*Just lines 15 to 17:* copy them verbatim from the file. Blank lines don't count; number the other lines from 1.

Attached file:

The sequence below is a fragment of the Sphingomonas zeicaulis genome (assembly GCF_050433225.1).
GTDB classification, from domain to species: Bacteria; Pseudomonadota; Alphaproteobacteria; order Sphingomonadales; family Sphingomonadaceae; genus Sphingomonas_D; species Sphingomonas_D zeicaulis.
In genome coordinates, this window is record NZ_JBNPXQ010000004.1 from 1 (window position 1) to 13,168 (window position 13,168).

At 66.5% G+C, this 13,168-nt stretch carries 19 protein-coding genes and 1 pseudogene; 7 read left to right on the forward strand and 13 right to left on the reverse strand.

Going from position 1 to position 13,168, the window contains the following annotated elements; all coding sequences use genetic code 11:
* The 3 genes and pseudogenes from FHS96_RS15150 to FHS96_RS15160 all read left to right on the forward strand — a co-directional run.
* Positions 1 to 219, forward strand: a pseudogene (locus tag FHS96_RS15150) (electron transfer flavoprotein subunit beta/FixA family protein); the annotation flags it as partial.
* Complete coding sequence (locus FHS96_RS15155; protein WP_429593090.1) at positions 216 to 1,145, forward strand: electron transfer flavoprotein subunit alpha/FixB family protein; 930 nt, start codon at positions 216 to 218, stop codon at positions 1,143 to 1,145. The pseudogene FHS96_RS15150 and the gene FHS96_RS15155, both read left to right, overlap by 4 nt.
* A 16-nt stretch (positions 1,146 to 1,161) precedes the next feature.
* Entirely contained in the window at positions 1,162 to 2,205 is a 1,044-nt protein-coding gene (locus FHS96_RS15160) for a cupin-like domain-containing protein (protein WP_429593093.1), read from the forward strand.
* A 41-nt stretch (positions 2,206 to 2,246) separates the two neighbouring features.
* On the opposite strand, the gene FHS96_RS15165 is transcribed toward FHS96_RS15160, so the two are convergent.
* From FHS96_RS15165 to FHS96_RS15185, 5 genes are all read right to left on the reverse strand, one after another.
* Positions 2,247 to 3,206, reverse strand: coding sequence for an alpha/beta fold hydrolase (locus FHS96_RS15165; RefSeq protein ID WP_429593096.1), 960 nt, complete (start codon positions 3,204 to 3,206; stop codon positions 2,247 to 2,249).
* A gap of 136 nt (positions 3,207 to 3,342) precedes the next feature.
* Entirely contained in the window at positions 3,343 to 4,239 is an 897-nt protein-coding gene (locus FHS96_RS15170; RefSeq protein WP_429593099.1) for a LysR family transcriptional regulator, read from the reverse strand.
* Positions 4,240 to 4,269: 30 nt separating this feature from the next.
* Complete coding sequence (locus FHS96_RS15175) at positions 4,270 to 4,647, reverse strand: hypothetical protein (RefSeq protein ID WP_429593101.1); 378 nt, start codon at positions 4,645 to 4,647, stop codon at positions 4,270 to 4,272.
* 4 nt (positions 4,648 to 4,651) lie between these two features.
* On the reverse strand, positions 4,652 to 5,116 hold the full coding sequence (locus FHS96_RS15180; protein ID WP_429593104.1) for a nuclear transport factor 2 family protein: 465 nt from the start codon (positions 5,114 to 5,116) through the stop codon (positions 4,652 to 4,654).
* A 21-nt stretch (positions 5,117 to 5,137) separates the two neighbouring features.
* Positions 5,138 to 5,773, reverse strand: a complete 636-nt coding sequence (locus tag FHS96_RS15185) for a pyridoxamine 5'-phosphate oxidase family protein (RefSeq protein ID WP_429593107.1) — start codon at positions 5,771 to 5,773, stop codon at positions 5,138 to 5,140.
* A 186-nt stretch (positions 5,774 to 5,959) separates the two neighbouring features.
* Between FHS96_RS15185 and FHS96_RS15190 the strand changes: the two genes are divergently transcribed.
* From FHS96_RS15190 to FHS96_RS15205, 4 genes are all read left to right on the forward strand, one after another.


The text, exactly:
* A gap of 136 nt (positions 3,207 to 3,342) precedes the next feature.
* Entirely contained in the window at positions 3,343 to 4,239 is an 897-nt protein-coding gene (locus FHS96_RS15170; RefSeq protein WP_429593099.1) for a LysR family transcriptional regulator, read from the reverse strand.
* Positions 4,240 to 4,269: 30 nt separating this feature from the next.